Diesel “aliens” have set up 120 stores in 80 countries. They believe that their showpiece is their Japan flagship store, a three storey, and 640 square meter house of fun in Tokyo’s fashionable Harajuku.
Diesel already has several stores in Japan but a walk through the Harajuku premises is like visiting another world. The store manager, a young man sporting a pink topknot and little else in the hair department, greets you before bounding off to check a display, his cell phone permanently stuck to his ear.
Soon you are wandering around in an environment in which fashion, architecture and design blend together. Customers are served free drinks at the third floor cafe; PCs and CD players are set up for your enjoyment, whether you buy anything or not.
Rosso comes to Japan two or three times a year, seldom staying longer than 48 hours. When he is not working, he is out snowboarding, playing soccer or drinking with his staff and family. During a recent whirlwind trip to Tokyo, Rosso sat down with Japan Today editor Chris Betros to discuss the Diesel universe.
What do you think of Japanese fashions?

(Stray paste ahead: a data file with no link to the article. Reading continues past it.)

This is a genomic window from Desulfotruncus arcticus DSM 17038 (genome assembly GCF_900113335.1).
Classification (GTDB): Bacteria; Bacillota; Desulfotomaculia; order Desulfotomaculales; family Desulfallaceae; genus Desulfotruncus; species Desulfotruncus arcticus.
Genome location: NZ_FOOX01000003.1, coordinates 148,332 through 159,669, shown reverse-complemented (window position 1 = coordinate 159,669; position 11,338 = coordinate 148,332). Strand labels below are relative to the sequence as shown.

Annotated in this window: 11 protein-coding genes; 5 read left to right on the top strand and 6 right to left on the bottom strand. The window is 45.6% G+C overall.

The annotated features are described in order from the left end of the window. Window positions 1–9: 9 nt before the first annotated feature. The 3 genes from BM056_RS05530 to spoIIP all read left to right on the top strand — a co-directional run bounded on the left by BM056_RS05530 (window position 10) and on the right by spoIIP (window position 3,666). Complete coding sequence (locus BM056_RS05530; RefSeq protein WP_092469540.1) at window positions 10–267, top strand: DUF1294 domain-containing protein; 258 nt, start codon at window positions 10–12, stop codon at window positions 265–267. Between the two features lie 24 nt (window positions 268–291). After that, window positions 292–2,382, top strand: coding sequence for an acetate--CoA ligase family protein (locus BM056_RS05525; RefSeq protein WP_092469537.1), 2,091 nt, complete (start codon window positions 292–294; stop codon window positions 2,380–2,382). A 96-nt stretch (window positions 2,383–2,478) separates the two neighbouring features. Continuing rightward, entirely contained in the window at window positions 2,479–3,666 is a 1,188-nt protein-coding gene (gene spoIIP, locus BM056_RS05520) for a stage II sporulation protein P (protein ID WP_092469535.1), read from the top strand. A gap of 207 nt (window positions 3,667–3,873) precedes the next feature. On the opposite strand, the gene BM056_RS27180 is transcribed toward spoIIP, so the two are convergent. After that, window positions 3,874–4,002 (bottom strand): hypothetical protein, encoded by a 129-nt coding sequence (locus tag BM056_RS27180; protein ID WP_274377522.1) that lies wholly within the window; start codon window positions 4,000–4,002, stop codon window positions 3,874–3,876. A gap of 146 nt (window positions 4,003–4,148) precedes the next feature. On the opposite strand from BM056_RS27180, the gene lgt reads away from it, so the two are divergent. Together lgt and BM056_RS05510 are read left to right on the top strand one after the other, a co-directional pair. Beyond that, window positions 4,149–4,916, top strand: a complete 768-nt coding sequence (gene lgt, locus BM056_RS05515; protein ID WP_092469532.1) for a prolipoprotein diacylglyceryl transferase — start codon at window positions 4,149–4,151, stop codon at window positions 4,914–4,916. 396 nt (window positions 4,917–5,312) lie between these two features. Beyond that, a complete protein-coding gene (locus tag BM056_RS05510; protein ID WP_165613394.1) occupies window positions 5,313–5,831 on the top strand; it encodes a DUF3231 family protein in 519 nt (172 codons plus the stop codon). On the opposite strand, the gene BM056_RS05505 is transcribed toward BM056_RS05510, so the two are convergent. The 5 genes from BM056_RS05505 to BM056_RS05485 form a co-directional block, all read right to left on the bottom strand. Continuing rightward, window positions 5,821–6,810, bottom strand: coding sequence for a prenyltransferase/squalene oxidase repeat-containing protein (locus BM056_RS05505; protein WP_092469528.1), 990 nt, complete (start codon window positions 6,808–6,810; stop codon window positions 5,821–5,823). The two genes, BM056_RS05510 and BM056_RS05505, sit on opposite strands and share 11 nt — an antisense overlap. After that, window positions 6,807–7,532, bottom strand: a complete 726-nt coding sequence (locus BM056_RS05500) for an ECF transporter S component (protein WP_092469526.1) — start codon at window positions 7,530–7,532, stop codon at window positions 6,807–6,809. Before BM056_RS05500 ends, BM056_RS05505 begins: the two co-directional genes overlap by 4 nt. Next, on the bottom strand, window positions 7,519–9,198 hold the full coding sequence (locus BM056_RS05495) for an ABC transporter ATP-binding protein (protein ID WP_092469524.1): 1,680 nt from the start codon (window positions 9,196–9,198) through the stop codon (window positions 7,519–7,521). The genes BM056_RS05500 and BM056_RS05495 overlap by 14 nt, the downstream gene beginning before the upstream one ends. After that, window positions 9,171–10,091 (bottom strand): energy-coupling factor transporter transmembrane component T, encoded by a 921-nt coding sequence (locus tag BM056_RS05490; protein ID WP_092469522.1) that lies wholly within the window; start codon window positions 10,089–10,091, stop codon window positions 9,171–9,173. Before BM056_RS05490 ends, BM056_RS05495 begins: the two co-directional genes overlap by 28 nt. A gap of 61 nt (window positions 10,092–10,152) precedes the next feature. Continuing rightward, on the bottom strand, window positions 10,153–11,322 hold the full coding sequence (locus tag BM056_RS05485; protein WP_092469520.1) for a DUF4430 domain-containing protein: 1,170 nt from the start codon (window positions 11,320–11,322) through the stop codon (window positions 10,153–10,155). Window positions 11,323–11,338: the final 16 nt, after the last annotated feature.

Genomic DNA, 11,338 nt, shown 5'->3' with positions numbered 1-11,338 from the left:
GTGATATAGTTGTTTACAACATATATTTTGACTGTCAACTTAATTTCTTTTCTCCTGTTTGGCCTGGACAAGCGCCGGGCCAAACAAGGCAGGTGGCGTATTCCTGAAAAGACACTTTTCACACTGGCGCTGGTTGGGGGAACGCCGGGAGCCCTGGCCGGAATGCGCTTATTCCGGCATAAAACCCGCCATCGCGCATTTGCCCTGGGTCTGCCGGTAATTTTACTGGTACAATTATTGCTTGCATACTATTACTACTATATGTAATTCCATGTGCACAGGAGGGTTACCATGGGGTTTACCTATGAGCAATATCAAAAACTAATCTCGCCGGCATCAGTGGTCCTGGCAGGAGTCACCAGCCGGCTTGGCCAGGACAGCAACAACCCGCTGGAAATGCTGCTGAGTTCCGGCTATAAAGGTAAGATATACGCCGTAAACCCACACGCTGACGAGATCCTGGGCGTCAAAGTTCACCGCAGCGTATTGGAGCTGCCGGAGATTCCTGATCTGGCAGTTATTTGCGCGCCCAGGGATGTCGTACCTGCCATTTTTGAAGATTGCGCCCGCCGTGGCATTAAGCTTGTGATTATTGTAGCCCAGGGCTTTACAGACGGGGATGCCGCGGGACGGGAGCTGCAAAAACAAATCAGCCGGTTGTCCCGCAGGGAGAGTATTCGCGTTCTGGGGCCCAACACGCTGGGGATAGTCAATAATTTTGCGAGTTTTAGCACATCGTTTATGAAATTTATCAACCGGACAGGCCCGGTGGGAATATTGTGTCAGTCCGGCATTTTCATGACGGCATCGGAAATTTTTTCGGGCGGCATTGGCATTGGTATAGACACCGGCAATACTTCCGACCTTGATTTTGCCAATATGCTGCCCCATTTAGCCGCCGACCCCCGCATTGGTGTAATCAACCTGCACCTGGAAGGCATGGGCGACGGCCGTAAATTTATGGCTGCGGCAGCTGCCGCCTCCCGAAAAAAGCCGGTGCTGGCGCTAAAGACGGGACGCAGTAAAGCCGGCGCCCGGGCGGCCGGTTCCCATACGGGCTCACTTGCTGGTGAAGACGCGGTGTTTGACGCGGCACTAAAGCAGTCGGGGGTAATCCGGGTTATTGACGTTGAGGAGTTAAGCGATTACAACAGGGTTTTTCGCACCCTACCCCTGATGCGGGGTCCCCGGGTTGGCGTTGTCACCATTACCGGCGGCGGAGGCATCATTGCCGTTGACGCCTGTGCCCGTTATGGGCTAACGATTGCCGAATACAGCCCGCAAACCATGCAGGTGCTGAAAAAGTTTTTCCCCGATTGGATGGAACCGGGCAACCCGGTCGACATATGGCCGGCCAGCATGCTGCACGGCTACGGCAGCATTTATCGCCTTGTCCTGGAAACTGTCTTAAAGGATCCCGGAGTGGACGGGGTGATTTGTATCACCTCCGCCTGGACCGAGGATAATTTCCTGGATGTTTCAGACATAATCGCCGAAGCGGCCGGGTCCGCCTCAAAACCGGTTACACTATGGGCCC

I think they’re great. I like how Japanese pick up fashion trends and then take them to the extreme. You don’t see that anywhere else in the world.
Where do your clothing engineers get their ideas?
We’re a global product, so we draw on every culture. Each one of our designers is provided with funding for at least two research expeditions to go anywhere in the world. When they come back, we all get together and take some things from Japan, France, America or wherever.
I like to think of Diesel as a giant tree whose roots are Italian with different branches representing various countries. We started off selling jeans. Now we are selling a way of life.
And what’s that?
You should turn your back on the style dictators and forecasters and let your own tastes lead you. Sampling, mixing and style surfing are the best ways to go.
Do young Japanese like the same outfits as their counterparts overseas?
Kids are the same all over the world. Up until about ten or even five years ago, that wasn’t always the case. But today, Japanese kids like the same fashions, supermodels, film stars and sports superstars as anywhere else.
An important point is that Diesel’s target is as Rosso calls them, kids…18 to 24.
If we are to have a future in Japan we must target youth…if we are perceived to be the brand for older Japanese trying to remain hip we will be rejected. In a yearly research survey conducted by Infoplan called Japan Insights it is apparent in their findings that middle-aged men and women aspire downward to younger fashion trendsetters.